For Immediate Release
Springfield Airport Bucks National Passenger Decline
It’s good news in hard times—the Springfield-Branson National Airport is the only major airport in the region to finish 2009 with positive passenger growth. The airport posted a four percent increase in total passengers, when compared to the year before.
Springfield’s growth came despite an 11 percent cut in the airport’s 2009 flight schedule. Similar cuts occurred at airports across the country.
“By any measure, 2009 was a very difficult year in the aviation industry,” says Gary Cyr, airport director of aviation. “In response to the recession and high fuel prices the airlines cut service across the country. For our airport to have positive passenger growth in these hard times is extraordinary.”
“In 2009, the nation’s airports experienced approximately a 6% decline in passengers,” says Michael Boyd, nationally known aviation analyst. “Springfield’s growth clearly underscores a strong regional economy and laser-focused airport marketing. For 2010, our independent forecasts indicate a 2.8% increase in Springfield passengers, compared to an estimated 3.2% decline for the nation as a whole.”
Why did Springfield do so well in 2009 while other airports suffered? “It was a combination of factors,” says Cyr. “We can’t single out any one thing.” The factors include:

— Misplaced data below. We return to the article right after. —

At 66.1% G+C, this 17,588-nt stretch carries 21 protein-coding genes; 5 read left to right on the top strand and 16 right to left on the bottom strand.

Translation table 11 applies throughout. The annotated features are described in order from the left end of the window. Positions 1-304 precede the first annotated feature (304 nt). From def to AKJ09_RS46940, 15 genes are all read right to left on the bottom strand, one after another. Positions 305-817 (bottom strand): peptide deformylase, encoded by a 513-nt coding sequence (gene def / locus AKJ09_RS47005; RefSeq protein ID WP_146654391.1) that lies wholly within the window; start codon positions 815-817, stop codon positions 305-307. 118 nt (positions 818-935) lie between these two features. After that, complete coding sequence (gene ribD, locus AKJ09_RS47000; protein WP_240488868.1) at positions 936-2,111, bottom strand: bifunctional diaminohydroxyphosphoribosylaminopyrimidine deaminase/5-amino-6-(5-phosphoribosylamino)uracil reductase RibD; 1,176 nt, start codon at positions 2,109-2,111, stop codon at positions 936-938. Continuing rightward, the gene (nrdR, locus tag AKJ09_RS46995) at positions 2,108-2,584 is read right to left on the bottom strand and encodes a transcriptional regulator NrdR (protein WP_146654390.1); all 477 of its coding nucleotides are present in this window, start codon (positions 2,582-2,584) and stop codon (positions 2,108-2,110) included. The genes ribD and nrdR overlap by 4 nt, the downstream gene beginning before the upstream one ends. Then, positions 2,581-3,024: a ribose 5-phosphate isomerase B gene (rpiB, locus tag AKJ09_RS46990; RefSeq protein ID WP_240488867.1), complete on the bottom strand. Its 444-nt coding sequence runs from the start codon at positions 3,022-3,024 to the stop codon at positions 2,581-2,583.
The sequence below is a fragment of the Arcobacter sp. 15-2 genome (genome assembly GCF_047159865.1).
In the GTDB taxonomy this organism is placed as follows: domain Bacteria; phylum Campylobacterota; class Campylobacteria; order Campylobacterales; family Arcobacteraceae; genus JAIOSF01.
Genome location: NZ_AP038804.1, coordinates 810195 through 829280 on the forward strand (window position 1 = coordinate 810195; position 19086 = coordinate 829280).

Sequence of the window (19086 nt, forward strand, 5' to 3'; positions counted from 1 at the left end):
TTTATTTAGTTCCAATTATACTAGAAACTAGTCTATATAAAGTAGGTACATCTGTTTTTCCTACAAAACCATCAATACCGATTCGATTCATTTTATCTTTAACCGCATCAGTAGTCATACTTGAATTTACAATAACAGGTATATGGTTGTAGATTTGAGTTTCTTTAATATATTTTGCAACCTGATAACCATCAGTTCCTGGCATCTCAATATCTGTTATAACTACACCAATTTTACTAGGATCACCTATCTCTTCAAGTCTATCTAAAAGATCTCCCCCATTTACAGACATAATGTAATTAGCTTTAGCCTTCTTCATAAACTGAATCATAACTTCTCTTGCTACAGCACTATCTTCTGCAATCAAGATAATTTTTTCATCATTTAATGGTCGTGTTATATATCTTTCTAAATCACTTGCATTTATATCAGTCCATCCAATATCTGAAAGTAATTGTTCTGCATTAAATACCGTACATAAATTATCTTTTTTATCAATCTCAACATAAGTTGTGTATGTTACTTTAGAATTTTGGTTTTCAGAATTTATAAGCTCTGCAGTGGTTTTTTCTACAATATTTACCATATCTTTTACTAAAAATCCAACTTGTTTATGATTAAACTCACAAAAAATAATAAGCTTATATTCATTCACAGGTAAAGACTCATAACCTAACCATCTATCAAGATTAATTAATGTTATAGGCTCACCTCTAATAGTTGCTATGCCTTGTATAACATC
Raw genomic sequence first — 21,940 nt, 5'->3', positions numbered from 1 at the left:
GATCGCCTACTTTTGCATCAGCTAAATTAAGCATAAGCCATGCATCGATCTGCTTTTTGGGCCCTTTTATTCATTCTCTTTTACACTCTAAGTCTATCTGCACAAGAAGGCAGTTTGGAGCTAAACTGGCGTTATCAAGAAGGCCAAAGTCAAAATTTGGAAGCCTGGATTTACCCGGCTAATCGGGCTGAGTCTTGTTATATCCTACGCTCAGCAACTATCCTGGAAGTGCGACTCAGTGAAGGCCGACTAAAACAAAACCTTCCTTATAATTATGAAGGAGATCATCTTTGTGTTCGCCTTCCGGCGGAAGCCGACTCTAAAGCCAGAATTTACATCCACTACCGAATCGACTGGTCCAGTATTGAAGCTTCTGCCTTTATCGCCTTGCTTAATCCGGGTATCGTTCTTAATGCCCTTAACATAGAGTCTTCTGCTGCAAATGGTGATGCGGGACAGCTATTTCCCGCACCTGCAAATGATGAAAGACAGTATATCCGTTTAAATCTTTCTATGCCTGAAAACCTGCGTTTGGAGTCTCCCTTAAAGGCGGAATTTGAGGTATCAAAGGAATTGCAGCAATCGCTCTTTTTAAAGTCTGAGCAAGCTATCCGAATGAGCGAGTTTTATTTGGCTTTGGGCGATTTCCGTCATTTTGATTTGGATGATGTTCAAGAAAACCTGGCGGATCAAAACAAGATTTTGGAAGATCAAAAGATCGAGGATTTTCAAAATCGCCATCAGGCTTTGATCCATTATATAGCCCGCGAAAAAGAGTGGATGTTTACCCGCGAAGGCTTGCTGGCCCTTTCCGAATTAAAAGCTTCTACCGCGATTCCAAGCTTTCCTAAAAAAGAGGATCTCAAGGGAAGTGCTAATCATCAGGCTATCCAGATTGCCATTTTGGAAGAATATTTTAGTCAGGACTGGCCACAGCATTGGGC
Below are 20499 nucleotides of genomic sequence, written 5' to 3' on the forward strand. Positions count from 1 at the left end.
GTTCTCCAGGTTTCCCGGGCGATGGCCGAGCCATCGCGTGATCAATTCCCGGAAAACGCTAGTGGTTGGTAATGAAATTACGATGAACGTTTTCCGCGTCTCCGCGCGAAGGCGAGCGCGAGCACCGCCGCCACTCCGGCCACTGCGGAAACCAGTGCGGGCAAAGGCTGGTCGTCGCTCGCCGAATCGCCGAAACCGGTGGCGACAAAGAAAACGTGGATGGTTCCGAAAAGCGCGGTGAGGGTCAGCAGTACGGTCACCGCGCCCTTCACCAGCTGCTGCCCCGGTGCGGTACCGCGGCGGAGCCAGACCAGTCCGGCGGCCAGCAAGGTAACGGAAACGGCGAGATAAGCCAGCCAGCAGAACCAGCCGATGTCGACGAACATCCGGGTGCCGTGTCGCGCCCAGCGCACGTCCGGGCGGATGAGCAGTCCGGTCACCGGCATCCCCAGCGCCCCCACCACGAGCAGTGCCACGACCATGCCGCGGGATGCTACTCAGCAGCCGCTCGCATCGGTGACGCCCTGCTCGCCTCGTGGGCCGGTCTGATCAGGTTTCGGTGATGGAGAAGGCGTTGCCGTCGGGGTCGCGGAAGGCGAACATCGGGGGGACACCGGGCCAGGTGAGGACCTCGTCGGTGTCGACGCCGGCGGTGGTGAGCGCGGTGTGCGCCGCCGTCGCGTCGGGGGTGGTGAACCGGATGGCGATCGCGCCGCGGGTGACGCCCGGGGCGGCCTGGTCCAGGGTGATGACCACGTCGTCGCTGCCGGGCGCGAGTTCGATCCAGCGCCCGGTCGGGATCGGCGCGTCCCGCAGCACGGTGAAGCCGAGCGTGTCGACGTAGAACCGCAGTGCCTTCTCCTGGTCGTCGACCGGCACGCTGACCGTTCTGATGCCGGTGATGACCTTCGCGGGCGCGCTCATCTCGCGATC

- Low fares. In the fourth quarter of 2008 airlines began lowering fares in response to poor sales. The low fare trend continued through 2009.
- The airport’s new passenger terminal. The impact of the new terminal is hard to quantify, but there’s no doubt that the building’s “wow” factor, along with its ease of use, have helped draw more customers to the airport.
- New terminal advertising and media attention in the first and second quarters raised public awareness of the airport.
- Allegiant Air growth. In 2009 the low fare airline grew its passenger numbers 42 percent in the Springfield-Branson market.
- The new airport south of Branson. When that airport had service to Dallas, American airlines in Springfield matched Branson’s fare. Bottom line: the Branson airport created airline competition.
- The relative strength of the SW Missouri economy, compared to other regions of the country.
“To do so well, during difficult economic times, is very important. Bottom line: our market’s robust demand will cause airlines to give us a second look when they’re considering new or expanded service. It also makes us less prone to cuts,” says Cyr. But with the good news comes a note of caution.
“Our forecast is good for 2010, but our passenger numbers could go down,” warns Cyr. “The price of oil could spike. The apparent economic recovery could sputter. A terrorist attack could cause demand to plummet. It’s good news for now, but these are uncertain times.”
Download the full report including charts and tables of passenger statistics. (PDF)
For more information, contact: Kent Boyd, 417.868.0500 x2008; cell 417.844.2255